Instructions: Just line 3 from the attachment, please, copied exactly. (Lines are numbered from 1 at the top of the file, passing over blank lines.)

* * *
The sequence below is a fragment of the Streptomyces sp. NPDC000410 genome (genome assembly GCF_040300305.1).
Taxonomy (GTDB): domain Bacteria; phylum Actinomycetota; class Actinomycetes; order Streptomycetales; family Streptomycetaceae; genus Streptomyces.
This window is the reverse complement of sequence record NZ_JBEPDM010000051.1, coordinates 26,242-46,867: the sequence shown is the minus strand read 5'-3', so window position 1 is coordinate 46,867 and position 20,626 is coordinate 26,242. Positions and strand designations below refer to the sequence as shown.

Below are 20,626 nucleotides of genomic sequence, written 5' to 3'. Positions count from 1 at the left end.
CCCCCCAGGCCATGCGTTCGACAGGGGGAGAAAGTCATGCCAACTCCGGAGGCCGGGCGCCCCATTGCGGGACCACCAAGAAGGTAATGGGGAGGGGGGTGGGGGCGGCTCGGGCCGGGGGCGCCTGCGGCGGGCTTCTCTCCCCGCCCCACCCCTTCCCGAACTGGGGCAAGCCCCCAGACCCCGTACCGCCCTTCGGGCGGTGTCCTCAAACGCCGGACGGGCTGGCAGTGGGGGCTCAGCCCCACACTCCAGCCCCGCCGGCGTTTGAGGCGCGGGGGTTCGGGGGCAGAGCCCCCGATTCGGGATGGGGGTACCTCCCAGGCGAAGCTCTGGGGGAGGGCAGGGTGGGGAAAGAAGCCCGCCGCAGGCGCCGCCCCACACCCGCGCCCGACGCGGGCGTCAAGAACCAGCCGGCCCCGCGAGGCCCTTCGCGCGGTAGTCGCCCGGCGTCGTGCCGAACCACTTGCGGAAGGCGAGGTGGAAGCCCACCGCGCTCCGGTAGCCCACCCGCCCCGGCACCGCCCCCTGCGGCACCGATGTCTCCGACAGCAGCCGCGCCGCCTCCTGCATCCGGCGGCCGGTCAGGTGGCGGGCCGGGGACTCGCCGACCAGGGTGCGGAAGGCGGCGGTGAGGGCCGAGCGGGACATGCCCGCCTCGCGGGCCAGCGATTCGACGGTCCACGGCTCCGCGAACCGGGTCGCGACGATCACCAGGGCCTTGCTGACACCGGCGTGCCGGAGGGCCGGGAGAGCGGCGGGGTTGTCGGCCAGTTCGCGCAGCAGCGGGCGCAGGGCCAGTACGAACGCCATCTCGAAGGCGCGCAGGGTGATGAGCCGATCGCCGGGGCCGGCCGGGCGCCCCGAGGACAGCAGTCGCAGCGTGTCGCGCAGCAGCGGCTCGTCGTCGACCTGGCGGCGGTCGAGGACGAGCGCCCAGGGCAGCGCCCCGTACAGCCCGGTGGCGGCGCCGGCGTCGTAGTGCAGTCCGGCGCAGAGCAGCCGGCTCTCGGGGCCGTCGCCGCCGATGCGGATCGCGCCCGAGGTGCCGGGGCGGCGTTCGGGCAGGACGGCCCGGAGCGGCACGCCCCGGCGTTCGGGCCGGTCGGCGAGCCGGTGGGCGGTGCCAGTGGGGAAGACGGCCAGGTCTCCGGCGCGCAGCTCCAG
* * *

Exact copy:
This window is the reverse complement of sequence record NZ_JBEPDM010000051.1, coordinates 26,242-46,867: the sequence shown is the minus strand read 5'-3', so window position 1 is coordinate 46,867 and position 20,626 is coordinate 26,242. Positions and strand designations below refer to the sequence as shown.